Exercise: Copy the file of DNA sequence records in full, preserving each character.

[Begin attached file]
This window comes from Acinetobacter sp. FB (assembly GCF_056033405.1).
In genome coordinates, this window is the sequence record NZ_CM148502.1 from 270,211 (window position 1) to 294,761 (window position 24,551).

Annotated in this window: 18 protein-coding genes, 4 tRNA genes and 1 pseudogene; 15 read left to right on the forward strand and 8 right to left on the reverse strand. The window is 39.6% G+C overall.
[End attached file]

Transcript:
This window comes from Acinetobacter sp. FB (assembly GCF_056033405.1).
In genome coordinates, this window is the sequence record NZ_CM148502.1 from 270,211 (window position 1) to 294,761 (window position 24,551).

Annotated in this window: 18 protein-coding genes, 4 tRNA genes and 1 pseudogene; 15 read left to right on the forward strand and 8 right to left on the reverse strand. The window is 39.6% G+C overall.